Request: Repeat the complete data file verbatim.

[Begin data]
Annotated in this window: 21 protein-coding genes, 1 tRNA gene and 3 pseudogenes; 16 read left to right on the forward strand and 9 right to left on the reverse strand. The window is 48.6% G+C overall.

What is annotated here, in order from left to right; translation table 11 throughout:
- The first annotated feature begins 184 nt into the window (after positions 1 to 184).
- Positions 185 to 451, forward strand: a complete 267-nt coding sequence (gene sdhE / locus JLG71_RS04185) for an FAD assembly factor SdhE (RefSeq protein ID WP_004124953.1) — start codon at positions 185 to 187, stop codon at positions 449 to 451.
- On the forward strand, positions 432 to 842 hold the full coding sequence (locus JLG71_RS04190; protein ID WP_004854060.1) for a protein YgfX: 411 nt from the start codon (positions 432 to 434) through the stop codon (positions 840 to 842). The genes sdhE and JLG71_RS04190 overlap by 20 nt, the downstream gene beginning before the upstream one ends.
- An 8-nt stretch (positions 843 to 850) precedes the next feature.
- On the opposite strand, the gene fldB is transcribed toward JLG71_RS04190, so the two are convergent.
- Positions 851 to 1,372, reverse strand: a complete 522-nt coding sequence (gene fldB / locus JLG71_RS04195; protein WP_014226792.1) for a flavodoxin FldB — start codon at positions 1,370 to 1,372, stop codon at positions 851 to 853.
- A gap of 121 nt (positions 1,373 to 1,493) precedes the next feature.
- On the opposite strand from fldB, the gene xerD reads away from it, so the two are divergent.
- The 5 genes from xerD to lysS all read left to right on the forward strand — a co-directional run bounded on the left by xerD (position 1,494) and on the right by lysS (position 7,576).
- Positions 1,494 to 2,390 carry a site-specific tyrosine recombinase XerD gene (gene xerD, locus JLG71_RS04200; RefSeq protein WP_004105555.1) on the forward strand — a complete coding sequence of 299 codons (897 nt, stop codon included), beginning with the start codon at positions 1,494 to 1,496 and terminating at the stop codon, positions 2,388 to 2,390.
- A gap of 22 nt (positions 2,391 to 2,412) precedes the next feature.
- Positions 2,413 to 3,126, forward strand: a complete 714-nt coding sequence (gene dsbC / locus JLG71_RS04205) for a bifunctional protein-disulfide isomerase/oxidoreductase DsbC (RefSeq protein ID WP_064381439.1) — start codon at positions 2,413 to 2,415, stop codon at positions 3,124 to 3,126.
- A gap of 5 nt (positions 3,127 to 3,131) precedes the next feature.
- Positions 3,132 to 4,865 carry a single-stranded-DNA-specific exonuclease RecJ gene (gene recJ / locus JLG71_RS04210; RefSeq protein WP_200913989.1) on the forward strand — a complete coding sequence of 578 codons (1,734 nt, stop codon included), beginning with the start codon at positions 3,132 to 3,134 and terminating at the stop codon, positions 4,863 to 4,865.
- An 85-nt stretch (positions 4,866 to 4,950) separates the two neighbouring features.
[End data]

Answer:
Annotated in this window: 21 protein-coding genes, 1 tRNA gene and 3 pseudogenes; 16 read left to right on the forward strand and 9 right to left on the reverse strand. The window is 48.6% G+C overall.

What is annotated here, in order from left to right; translation table 11 throughout:
- The first annotated feature begins 184 nt into the window (after positions 1 to 184).
- Positions 185 to 451, forward strand: a complete 267-nt coding sequence (gene sdhE / locus JLG71_RS04185) for an FAD assembly factor SdhE (RefSeq protein ID WP_004124953.1) — start codon at positions 185 to 187, stop codon at positions 449 to 451.
- On the forward strand, positions 432 to 842 hold the full coding sequence (locus JLG71_RS04190; protein ID WP_004854060.1) for a protein YgfX: 411 nt from the start codon (positions 432 to 434) through the stop codon (positions 840 to 842). The genes sdhE and JLG71_RS04190 overlap by 20 nt, the downstream gene beginning before the upstream one ends.
- An 8-nt stretch (positions 843 to 850) precedes the next feature.
- On the opposite strand, the gene fldB is transcribed toward JLG71_RS04190, so the two are convergent.
- Positions 851 to 1,372, reverse strand: a complete 522-nt coding sequence (gene fldB / locus JLG71_RS04195; protein WP_014226792.1) for a flavodoxin FldB — start codon at positions 1,370 to 1,372, stop codon at positions 851 to 853.
- A gap of 121 nt (positions 1,373 to 1,493) precedes the next feature.
- On the opposite strand from fldB, the gene xerD reads away from it, so the two are divergent.
- The 5 genes from xerD to lysS all read left to right on the forward strand — a co-directional run bounded on the left by xerD (position 1,494) and on the right by lysS (position 7,576).
- Positions 1,494 to 2,390 carry a site-specific tyrosine recombinase XerD gene (gene xerD, locus JLG71_RS04200; RefSeq protein WP_004105555.1) on the forward strand — a complete coding sequence of 299 codons (897 nt, stop codon included), beginning with the start codon at positions 1,494 to 1,496 and terminating at the stop codon, positions 2,388 to 2,390.
- A gap of 22 nt (positions 2,391 to 2,412) precedes the next feature.
- Positions 2,413 to 3,126, forward strand: a complete 714-nt coding sequence (gene dsbC / locus JLG71_RS04205) for a bifunctional protein-disulfide isomerase/oxidoreductase DsbC (RefSeq protein ID WP_064381439.1) — start codon at positions 2,413 to 2,415, stop codon at positions 3,124 to 3,126.
- A gap of 5 nt (positions 3,127 to 3,131) precedes the next feature.
- Positions 3,132 to 4,865 carry a single-stranded-DNA-specific exonuclease RecJ gene (gene recJ / locus JLG71_RS04210; RefSeq protein WP_200913989.1) on the forward strand — a complete coding sequence of 578 codons (1,734 nt, stop codon included), beginning with the start codon at positions 3,132 to 3,134 and terminating at the stop codon, positions 4,863 to 4,865.
- An 85-nt stretch (positions 4,866 to 4,950) separates the two neighbouring features.